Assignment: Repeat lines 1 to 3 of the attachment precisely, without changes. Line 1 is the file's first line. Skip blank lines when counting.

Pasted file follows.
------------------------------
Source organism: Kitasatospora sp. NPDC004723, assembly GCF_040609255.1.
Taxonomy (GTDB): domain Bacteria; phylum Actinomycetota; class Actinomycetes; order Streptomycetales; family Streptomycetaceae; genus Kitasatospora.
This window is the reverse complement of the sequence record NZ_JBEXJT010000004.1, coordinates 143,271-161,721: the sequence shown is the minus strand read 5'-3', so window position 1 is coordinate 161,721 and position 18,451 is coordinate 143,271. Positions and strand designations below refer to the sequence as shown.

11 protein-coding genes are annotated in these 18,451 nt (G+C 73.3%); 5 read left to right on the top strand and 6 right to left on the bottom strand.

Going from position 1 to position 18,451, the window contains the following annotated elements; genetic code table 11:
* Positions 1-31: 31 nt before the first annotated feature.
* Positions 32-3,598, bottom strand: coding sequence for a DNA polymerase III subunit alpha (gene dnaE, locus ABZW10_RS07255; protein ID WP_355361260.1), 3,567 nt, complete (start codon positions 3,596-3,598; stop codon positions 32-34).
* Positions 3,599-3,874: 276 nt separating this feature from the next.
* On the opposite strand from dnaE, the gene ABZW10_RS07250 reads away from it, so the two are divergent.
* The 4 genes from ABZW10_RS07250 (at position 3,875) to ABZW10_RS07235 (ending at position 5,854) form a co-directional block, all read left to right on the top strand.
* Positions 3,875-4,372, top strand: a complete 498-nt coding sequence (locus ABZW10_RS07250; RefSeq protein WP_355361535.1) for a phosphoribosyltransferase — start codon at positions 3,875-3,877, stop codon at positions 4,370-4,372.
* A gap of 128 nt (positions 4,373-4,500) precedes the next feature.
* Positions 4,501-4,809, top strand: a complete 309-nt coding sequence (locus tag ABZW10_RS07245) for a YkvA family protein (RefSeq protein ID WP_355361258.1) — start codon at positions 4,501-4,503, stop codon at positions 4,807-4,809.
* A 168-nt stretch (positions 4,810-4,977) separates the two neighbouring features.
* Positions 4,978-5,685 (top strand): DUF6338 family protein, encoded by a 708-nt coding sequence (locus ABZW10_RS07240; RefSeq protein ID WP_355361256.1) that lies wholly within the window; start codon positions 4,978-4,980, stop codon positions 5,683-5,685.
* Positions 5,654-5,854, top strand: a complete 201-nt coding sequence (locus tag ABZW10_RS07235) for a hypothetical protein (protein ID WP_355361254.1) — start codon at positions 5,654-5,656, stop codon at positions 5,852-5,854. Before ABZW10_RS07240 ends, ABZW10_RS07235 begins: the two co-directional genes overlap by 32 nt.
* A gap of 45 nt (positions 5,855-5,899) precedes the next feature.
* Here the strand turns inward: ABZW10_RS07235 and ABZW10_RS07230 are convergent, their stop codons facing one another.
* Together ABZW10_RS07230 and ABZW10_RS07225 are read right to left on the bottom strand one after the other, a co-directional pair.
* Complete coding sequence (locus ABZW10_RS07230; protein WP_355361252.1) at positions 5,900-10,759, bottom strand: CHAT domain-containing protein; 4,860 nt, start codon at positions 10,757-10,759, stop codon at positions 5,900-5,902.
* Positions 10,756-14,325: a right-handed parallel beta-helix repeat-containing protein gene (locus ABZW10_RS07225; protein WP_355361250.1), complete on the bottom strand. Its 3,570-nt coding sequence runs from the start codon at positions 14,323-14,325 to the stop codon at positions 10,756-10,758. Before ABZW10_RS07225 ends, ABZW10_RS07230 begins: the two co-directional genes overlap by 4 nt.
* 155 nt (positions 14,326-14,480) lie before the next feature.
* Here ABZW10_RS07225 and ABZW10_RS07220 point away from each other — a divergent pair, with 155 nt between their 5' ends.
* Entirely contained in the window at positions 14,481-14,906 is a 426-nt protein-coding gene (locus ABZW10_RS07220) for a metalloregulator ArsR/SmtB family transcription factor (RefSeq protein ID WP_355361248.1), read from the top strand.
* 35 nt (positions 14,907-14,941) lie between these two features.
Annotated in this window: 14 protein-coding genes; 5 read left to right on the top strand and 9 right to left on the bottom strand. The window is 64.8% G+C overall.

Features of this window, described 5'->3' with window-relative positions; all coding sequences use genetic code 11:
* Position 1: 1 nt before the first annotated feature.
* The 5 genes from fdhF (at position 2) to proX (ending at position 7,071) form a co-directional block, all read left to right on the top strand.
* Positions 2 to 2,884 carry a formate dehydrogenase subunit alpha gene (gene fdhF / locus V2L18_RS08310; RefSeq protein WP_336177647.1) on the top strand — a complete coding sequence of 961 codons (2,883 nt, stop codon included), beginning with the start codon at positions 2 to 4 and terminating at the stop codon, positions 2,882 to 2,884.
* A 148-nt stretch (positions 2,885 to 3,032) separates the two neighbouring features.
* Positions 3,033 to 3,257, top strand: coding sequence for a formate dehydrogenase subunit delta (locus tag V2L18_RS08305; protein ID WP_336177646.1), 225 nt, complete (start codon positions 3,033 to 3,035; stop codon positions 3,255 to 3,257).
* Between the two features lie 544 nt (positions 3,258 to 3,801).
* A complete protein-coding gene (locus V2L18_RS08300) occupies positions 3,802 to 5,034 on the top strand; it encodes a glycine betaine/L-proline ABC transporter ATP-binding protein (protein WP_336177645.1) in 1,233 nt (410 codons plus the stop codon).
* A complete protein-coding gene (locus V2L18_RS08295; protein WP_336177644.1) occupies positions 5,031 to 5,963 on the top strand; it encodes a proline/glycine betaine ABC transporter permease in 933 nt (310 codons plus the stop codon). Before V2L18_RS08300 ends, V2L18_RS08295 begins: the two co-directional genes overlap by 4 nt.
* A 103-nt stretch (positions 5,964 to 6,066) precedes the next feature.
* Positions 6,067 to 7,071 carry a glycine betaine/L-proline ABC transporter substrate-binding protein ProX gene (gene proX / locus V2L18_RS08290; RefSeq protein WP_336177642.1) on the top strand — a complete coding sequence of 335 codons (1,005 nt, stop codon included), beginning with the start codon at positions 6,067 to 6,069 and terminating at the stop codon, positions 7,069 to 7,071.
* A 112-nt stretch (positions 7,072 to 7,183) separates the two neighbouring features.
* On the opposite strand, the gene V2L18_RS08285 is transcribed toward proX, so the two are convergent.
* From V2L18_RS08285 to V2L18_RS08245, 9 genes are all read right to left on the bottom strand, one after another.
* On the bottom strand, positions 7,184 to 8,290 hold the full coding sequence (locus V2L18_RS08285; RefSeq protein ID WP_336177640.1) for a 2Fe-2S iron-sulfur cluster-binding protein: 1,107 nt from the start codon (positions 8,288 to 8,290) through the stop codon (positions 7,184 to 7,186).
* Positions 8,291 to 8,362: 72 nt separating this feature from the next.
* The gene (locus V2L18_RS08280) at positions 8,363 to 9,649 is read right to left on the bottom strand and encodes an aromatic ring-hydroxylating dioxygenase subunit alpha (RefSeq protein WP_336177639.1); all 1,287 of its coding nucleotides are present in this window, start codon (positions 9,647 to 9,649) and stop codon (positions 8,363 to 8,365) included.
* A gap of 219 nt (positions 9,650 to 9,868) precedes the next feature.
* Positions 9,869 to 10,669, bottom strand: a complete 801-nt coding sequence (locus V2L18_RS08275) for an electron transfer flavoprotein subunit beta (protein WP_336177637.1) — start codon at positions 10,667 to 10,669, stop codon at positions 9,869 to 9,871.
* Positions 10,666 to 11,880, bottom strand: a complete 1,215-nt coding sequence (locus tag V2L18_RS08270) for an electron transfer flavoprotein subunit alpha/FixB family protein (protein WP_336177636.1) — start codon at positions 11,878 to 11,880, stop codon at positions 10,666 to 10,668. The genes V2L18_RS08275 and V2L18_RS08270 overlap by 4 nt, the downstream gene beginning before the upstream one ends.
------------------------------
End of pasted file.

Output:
Source organism: Kitasatospora sp. NPDC004723, assembly GCF_040609255.1.
Taxonomy (GTDB): domain Bacteria; phylum Actinomycetota; class Actinomycetes; order Streptomycetales; family Streptomycetaceae; genus Kitasatospora.
This window is the reverse complement of the sequence record NZ_JBEXJT010000004.1, coordinates 143,271-161,721: the sequence shown is the minus strand read 5'-3', so window position 1 is coordinate 161,721 and position 18,451 is coordinate 143,271. Positions and strand designations below refer to the sequence as shown.